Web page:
VMware just created its first Linux OS, and it’s container-friendly

Photon OS is meant to run containers inside a virtual machine


VMware Monday announced its first operating system, and it’s designed to run containers inside the company’s virtualization management software. In announcing the Linux OS, named Project Photon, VMware is attempting to convince users who are curious about using containers that they can do so while still using the company’s software.

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VMware Photon logo VMware

As container technology has gained popularity in recent months there’s been a debate in the cloud computing and virtualization market about whether it is best to run containers on bare metal, meaning without a hypervisor, or in virtual machines. If containers run on bare metal, it could remove the need for VMware’s virtualization software.

In releasing Project Photon, VMware is attempting to make the argument that users gain benefits from running containers inside VMs. Containers that run on top of a VM can be controlled by the same software that VMs are managed through, allowing containers to have the same network and security settings that the VMs do, for example.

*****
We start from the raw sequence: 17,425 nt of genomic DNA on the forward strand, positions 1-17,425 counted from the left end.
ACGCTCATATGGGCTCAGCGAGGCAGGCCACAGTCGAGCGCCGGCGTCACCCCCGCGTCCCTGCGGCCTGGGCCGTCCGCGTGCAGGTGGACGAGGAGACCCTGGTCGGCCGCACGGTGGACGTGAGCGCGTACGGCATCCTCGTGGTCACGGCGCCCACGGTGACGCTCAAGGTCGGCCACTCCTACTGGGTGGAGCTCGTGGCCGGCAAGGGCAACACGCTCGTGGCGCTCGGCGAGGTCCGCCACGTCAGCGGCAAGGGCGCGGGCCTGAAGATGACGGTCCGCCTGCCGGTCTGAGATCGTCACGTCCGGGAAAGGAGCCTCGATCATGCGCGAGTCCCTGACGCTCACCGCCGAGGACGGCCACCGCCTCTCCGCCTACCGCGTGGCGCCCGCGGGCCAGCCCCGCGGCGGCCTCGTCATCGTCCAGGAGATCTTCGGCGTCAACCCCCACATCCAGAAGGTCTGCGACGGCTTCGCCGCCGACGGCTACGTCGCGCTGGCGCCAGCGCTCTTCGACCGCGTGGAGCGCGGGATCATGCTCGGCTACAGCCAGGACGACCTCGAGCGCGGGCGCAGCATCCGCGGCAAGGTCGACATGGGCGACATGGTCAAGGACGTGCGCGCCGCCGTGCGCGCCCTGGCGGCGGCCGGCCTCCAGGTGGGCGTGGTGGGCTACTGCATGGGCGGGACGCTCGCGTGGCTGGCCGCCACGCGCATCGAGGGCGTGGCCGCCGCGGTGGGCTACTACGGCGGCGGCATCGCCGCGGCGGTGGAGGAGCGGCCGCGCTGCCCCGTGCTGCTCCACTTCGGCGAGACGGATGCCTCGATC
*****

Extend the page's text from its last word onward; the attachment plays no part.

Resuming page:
VMware has created Photon as an OS that can run in vSphere. VMware says it’s a “lightweight” Linux OS that has only the basic elements required to package applications in containers and run them inside virtual machines. Because of its minimalist feature set, Project Photon is meant to boot up quickly, which is a key advantage of using containers.

Project Photon supports many container image platforms, including those from Docker (which is both an open source container runtime and the name of the company that is commercializing it), as well as container images from CoreOS (called “rkt”) and Pivotal (named “Garden”).

VMware also announced the beta of Project Lightwave, which is an identity and access management tool meant to provide an extra security layer for containers. Lightwave essentially sits between the operating system and VMware’s management technology to authenticate containers, virtual machines and applications. Lightwave is compatible with various identity standards, including Kerberos, LDAP v3, SAML, X.509 and WS-Trust.

Both Lightwave and Photon will be open sourced by VMware. Photon code is available now on GitHub and Lightwave code will be released in coming months. Both are developer previews and have not yet been released commercially. They were developed by a new team at VMware led by Kit Colbert, VP and CTO of the newly formed Cloud Native Apps division.

This story, "VMware just created its first Linux OS, and it’s container-friendly" was originally published by Network World.

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